News & ToursAugust 7, 2008

Rosaforte: Great Day For The "Other" Singh

BLOOMFIELD TOWNSHIP, Mich. -- There was a "Singh" on the first page of the leader boards at the 90th PGA Championship, but it was the "other" Singh. This was not Vijay, the two-time PGA Champion who won the WGC-Bridgestone Invitational on Sunday. This was Jeev Milkha, and if the theme for major championships holds true this year, he is more of a threat than the Big Fijian.

Singh arrived in Michigan nursing a tender ankle. While favoring that ankle, he has won twice, the Austrian Open and the Invitational Sega Sammy Cup in Japan, which boosted him to 66th in the World Ranking. "I haven't played any practice rounds for the last seven weeks in the tournaments I've played and it's worked pretty good for me, touch wood," Singh said.

With just nine holes of practice Tuesday and nine more Wednesday, Singh went out and shot 68 Thursday to tie for the early lead with Robert Karlsson of Sweden.  Afterward, he explained it was a tendon issue that -- depending on stress and how much he's tweaked it -- doesn't allow him to put full weight on it.

Wearing a brace, Singh eagled the second and offset three bogeys with three birdies, including one of the few made on the 238-yard, par-3 17th.  After an MRI three weeks ago, doctors advised him to take four weeks off. Singh tried to barter a deal by asking for two. "My pain always comes when I hit a lot of drivers," Singh said. "I don't know, one of those tendons, the way I move my foot, the right foot, it gets me going."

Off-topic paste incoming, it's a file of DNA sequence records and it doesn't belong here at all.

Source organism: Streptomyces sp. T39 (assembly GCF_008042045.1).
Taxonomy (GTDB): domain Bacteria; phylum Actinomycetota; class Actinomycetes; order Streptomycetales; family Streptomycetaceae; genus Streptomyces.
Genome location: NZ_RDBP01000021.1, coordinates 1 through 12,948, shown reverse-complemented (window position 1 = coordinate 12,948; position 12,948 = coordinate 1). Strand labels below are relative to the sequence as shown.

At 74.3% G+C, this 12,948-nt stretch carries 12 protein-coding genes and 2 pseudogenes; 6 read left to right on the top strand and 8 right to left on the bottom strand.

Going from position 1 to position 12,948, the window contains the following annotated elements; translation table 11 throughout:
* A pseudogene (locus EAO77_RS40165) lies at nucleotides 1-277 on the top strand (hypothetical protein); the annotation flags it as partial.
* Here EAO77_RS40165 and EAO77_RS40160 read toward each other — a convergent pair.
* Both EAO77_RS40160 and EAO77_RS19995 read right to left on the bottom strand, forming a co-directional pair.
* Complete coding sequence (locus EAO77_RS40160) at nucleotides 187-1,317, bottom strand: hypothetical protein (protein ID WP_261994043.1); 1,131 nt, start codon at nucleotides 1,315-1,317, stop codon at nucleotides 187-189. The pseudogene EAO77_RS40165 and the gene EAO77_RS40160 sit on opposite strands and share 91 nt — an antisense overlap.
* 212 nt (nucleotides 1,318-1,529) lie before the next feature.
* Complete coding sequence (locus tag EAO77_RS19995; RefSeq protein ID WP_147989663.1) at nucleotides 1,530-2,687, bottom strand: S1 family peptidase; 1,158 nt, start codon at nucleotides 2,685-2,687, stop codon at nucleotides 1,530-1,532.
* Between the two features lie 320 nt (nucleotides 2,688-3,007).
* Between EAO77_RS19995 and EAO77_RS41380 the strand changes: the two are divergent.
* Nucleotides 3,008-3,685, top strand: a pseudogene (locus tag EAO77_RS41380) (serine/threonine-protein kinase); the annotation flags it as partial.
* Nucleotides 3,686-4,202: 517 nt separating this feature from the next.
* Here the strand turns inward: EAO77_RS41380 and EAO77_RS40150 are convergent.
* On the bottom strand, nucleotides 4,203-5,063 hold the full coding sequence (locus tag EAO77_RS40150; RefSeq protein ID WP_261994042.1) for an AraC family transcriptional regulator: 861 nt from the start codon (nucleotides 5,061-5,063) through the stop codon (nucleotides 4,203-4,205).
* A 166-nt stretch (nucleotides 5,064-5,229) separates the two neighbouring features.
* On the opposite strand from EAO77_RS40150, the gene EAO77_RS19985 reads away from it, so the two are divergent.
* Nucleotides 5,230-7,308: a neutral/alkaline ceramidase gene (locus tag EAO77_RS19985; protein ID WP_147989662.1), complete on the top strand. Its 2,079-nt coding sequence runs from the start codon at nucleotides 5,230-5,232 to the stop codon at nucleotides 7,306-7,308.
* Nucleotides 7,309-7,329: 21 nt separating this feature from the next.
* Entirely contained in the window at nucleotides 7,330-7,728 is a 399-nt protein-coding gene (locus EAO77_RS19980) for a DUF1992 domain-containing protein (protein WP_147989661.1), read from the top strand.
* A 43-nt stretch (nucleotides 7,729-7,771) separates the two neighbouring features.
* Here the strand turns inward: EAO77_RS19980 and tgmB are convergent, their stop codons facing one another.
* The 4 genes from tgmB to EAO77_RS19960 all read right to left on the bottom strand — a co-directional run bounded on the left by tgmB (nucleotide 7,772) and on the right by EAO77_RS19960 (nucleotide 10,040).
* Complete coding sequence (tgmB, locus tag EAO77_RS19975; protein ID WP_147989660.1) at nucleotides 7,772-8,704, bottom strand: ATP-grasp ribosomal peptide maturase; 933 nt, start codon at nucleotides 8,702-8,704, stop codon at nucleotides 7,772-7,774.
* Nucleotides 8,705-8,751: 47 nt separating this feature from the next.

It's nothing like the stress fracture and torn ACL that Tiger Woods overcame to win the U.S. Open or the surgery to remove a tumor from his lung that Masters champion Trevor Immelman overcame. It's more like the wrist injury that nearly knocked Padraig Harrington out of the British Open, which (or course) he went on to win.

More pain seemed to be suffered by the more well-known Singh, who struggled in his pairing with John Daly, and was four over after 13 holes when play was suspended. Asked if they get mistaken, Jeev played along and admitted that in practice rounds, he can hear spectators say h must be Vijay's son or Vijay's brother.

But Jeev, who is from India, and whose father was a track star in the 1960 Olympics, also points out that the Singh name is as common in his country as Smith and Jones are in the United States. "We've got millions of Singhs," he said, "and everybody is not related."

--Tim Rosaforte

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